When the reservists first arrived, Ratcliff’s role was to assemble them into teams and get them out to hospitals across New York.
“At the time no one had a plan for us,” she said. “They needed somebody to put all of the teams together, so I started in a leadership role getting those teams prepared to go out to the area hospitals based on what they wanted.”
After that, Ratcliff worked in the ER until things slowed down a little bit, then going back to maintaining her leadership role in handling people.
By the time they left, Ratcliff said the staffing had improved almost back to normal at the hospitals and the number of patients coming in was much lower. The typical ER population was restored, and they were able to start opening up other parts of the hospital to see non-COVID-related patients.
“I certainly feel like we didn’t leave at a time that the city still needed us,” she said. “The work that we needed to do I think we completed.”
Ratcliff said she was notified of her deployment a day in advance, flew out, and was in the hospital within a week.
“You generally have a lot of time, at least usually a couple months to get your life in order,” she said. But “when you’re needed somewhere the military knows how to get you there in a very timely and fluid process.”
She said it wasn’t a total surprise, as there was an executive order, some emails going around and a survey to see if you were fighting COVID in your fulltime job — some “rumblings” that something might happen.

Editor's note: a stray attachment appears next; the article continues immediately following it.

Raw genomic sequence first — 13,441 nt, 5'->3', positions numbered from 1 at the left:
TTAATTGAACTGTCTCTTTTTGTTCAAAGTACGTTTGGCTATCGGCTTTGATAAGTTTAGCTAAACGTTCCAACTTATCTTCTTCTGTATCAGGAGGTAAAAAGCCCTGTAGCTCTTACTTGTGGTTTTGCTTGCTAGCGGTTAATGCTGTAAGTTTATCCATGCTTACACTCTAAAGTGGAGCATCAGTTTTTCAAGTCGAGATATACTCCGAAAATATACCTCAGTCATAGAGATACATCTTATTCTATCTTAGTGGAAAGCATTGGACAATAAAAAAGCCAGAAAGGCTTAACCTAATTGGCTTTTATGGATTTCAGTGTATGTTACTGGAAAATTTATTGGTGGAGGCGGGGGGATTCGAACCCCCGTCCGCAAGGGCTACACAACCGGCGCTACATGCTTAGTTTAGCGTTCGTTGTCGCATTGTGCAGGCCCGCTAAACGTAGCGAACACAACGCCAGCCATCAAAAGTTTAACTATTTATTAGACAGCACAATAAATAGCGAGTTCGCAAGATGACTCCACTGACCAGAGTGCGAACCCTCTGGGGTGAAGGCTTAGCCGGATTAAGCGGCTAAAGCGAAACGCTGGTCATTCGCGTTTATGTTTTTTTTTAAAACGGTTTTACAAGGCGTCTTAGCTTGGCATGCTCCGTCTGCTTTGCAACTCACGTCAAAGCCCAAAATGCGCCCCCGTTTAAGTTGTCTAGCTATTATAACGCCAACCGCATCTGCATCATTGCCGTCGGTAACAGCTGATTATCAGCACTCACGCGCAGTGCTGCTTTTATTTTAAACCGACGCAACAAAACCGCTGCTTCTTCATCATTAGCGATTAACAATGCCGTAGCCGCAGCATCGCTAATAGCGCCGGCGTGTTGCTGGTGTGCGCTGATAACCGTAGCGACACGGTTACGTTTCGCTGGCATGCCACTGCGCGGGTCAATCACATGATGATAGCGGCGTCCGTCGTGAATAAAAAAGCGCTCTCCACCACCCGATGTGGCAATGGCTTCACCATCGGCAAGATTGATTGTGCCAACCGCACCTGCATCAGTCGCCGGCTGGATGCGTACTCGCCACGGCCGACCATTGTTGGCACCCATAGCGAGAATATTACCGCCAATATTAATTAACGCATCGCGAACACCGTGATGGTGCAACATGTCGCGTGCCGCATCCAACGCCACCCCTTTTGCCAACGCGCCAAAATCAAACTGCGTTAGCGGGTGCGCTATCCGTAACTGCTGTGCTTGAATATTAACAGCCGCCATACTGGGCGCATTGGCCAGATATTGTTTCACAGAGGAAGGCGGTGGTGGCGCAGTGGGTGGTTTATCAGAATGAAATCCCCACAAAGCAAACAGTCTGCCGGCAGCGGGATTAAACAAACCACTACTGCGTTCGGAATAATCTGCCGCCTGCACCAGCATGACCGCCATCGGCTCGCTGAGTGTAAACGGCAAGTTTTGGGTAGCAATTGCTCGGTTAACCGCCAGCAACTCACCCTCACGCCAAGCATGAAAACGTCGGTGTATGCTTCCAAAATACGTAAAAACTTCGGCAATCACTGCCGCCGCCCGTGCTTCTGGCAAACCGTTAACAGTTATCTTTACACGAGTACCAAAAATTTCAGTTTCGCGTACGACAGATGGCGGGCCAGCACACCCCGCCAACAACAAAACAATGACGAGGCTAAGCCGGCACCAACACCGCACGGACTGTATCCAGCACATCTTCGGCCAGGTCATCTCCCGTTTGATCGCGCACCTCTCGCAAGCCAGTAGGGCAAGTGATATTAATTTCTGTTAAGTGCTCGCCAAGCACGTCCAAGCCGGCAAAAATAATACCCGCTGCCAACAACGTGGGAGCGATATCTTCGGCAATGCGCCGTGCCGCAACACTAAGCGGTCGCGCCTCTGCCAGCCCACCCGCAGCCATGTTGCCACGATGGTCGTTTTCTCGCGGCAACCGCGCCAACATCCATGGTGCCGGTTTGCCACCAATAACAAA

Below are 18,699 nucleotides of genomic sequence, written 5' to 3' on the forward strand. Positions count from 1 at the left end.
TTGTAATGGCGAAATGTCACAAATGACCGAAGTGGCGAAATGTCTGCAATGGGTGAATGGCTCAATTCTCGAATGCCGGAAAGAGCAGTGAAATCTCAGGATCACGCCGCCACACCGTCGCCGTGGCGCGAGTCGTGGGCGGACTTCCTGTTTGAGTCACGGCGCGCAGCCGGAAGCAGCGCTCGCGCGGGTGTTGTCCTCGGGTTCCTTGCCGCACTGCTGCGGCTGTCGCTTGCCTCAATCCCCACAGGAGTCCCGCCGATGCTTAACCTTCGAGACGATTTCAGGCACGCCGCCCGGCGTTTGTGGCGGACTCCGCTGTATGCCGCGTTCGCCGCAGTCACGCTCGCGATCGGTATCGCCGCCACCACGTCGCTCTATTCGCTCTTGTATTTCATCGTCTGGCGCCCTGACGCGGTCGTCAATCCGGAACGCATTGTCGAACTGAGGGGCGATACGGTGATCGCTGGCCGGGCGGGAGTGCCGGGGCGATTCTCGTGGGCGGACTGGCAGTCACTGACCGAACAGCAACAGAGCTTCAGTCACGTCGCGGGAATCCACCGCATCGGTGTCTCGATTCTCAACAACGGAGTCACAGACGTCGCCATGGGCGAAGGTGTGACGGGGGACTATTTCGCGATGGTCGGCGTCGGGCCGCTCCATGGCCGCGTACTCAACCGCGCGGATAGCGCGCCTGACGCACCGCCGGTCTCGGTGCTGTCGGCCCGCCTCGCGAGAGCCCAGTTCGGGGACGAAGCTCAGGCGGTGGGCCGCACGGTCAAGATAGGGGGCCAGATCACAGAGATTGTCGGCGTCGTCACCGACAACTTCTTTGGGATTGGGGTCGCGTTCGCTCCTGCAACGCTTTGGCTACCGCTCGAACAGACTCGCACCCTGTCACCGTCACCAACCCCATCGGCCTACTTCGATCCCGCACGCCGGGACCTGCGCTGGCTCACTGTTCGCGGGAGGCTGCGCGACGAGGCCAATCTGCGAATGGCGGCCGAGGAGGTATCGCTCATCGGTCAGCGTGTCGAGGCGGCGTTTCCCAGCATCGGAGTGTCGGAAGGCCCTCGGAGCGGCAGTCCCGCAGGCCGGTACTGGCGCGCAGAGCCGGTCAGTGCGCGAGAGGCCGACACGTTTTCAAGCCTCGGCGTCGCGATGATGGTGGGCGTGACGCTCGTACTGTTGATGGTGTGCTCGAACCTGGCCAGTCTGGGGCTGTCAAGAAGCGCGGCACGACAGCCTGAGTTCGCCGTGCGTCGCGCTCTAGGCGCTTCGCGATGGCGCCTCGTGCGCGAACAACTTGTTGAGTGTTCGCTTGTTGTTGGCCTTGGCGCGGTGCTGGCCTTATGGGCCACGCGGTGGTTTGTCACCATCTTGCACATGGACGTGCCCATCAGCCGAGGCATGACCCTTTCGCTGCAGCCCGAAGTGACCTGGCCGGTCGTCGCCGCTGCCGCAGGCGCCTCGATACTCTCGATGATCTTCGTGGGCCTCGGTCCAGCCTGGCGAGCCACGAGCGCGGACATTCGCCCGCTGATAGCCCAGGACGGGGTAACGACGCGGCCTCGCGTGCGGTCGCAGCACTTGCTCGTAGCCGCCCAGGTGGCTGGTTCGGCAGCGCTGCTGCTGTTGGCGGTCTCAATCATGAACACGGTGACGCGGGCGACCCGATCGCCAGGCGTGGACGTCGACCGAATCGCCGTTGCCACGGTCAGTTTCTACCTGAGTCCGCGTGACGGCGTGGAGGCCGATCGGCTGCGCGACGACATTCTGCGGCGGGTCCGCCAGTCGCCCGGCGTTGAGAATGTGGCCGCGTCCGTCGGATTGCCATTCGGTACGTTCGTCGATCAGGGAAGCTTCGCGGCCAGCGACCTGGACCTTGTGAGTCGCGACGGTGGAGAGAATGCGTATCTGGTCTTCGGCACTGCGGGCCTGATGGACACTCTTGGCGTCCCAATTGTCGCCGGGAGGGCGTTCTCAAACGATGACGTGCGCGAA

Ratcliff is an orthopedic surgeon at the Orlando VA in her civilian life, and with minimal elective surgeries happening at the time, things were a little slow.
“It was fairly good timing in that my practice didn’t really need anything,” she said. “I did more work to fight COVID in New York than I would have staying in Orlando.”
Therildor was happy to get the orders to quickly get out to New York and start helping as well.
“I joined the Air Force because I wanted to give back,” she said. “This is the moment we wait for, the moment we’re called to serve.”
A survey was sent out in March to vet and select reserve citizen airmen who volunteered to support the mission.
“What would that medical professional provide in New York City and was the need there greater than in their civilian profession,” said Sean Houlihan, an AFRC public affairs division chief. “There were probably many more volunteers that we had but we did not deploy because they needed to stay where they were doing their civilian jobs.”
And this was no ordinary mission.
“The Air Force Reserve stands ready to surge in support of the COVID-19 response,” Lt. Gen. Richard Scobee, chief of the Air Force Reserve and commander of Air Force Reserve Command, said on the day the executive order was signed. “This is an unprecedented mission and COVID-19 is a destructive adversary. We must do all we can to take care of Americans.”
“From our IMAs to our Reserve medics, I couldn’t be prouder of this incredible Reserve team who stepped up quickly to answer our nation’s call,” Scobee said.
Reservists were tested for COVID on their way out of New York, self-quarantined for more than two weeks, and were tested again before being able to return to their everyday lives.